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A simple method to do circular convolution

July 2, 2015 page compiled on July 2, 2015 at 5:43pm

This describes a simple method I found to do circular convolution, which I think is simpler than the method I saw in Digital Signal Processing, by Proakis, Manolakis.

This is a method to compute the circular convolution for points between two sequences, where is the length of the longer of the two sequences (or the length of the sequences if they are of equal length).

Let the ﬁrst sequence and the second sequence , where the square around the number indicates the time .

We want to ﬁnd where is circular convolution.

The process requires as many steps as there are entries in the longer sequence .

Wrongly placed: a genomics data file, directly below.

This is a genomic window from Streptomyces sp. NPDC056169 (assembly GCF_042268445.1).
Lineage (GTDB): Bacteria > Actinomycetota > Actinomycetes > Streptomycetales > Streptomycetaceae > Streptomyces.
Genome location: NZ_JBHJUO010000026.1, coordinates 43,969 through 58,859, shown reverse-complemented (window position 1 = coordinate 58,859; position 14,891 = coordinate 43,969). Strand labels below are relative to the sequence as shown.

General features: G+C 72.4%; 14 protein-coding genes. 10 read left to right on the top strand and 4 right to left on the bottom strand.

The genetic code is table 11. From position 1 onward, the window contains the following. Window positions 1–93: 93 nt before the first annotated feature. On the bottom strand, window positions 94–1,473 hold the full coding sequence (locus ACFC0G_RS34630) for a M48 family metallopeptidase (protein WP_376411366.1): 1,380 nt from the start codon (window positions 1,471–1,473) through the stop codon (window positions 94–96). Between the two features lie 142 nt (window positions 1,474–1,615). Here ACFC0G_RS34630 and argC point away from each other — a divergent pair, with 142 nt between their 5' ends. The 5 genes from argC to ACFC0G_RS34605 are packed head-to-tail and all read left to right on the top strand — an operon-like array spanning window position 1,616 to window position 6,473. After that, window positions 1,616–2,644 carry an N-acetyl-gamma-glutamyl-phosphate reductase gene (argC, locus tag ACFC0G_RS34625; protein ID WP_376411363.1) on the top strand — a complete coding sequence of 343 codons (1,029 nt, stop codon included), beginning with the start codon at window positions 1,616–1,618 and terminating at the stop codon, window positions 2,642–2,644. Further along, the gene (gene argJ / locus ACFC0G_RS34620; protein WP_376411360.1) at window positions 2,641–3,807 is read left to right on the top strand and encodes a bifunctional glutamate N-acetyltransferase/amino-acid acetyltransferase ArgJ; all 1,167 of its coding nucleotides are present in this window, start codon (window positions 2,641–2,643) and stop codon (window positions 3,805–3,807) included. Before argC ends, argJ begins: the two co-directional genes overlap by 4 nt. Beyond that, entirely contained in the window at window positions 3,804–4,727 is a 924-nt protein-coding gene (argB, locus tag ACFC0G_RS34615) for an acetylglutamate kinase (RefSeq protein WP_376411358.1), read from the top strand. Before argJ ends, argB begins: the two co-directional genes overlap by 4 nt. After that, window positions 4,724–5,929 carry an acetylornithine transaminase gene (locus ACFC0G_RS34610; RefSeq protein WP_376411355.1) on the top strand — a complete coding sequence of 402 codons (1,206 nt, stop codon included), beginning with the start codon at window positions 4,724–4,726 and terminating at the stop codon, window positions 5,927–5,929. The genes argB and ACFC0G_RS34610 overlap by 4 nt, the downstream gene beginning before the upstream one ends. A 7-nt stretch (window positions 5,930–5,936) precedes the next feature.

The process to to ﬁnd is illustrated using a diagram. The ﬁrst step is to pad the smaller sequence by zeros so that it is the same length as the longer sequence. The method is explained in the diagrams

Now is found using the same process as above, but is moved to the right by position instead of zero positions.

Notice that in the above step, we see that the origin (index ) of sequence happened to be aligned with the origin of the sequence , this means that is the origin of the since this is the index for being generated in this step.

Now is found using the same process as above, but is moved to the right by positions.

Now is found using the same process as above, but is moved to the right by positions.

Now is found using the same process as above, but is moved to the right by positions.

Since now is completely under , the process completes.

Hence . To verify

octave-3.2.4:39> x=[1 2 4 5 6];
octave-3.2.4:40> h=[7 8 9 3 0];
octave-3.2.4:41> X=fft(x); H=fft(h); y=ifft(X.*H)
y =

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